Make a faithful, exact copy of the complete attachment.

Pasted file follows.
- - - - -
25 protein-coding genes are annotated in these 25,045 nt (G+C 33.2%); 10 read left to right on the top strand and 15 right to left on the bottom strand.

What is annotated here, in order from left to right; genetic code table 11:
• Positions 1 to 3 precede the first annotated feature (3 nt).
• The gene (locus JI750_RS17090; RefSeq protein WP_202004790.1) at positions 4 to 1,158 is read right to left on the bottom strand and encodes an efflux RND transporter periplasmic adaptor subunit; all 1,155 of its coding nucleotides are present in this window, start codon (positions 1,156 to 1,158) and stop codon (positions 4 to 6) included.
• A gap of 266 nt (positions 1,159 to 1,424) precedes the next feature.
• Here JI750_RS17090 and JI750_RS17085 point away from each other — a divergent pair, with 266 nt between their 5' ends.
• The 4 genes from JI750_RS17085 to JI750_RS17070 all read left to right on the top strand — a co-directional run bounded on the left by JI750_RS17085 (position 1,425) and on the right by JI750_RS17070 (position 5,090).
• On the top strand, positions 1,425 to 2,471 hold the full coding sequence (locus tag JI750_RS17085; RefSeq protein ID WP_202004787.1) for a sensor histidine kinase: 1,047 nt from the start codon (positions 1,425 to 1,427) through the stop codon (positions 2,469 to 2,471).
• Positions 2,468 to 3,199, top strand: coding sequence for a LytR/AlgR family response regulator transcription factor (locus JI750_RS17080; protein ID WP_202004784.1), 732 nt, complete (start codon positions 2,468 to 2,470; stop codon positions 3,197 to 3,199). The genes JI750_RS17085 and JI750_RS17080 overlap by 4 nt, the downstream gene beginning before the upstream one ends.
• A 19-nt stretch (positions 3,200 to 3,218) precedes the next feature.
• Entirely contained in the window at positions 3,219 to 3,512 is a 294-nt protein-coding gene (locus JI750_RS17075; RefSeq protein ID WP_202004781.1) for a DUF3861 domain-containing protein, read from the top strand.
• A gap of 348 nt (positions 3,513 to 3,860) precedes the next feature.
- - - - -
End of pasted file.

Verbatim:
25 protein-coding genes are annotated in these 25,045 nt (G+C 33.2%); 10 read left to right on the top strand and 15 right to left on the bottom strand.

What is annotated here, in order from left to right; genetic code table 11:
• Positions 1 to 3 precede the first annotated feature (3 nt).
• The gene (locus JI750_RS17090; RefSeq protein WP_202004790.1) at positions 4 to 1,158 is read right to left on the bottom strand and encodes an efflux RND transporter periplasmic adaptor subunit; all 1,155 of its coding nucleotides are present in this window, start codon (positions 1,156 to 1,158) and stop codon (positions 4 to 6) included.
• A gap of 266 nt (positions 1,159 to 1,424) precedes the next feature.
• Here JI750_RS17090 and JI750_RS17085 point away from each other — a divergent pair, with 266 nt between their 5' ends.
• The 4 genes from JI750_RS17085 to JI750_RS17070 all read left to right on the top strand — a co-directional run bounded on the left by JI750_RS17085 (position 1,425) and on the right by JI750_RS17070 (position 5,090).
• On the top strand, positions 1,425 to 2,471 hold the full coding sequence (locus tag JI750_RS17085; RefSeq protein ID WP_202004787.1) for a sensor histidine kinase: 1,047 nt from the start codon (positions 1,425 to 1,427) through the stop codon (positions 2,469 to 2,471).
• Positions 2,468 to 3,199, top strand: coding sequence for a LytR/AlgR family response regulator transcription factor (locus JI750_RS17080; protein ID WP_202004784.1), 732 nt, complete (start codon positions 2,468 to 2,470; stop codon positions 3,197 to 3,199). The genes JI750_RS17085 and JI750_RS17080 overlap by 4 nt, the downstream gene beginning before the upstream one ends.
• A 19-nt stretch (positions 3,200 to 3,218) precedes the next feature.
• Entirely contained in the window at positions 3,219 to 3,512 is a 294-nt protein-coding gene (locus JI750_RS17075; RefSeq protein ID WP_202004781.1) for a DUF3861 domain-containing protein, read from the top strand.
• A gap of 348 nt (positions 3,513 to 3,860) precedes the next feature.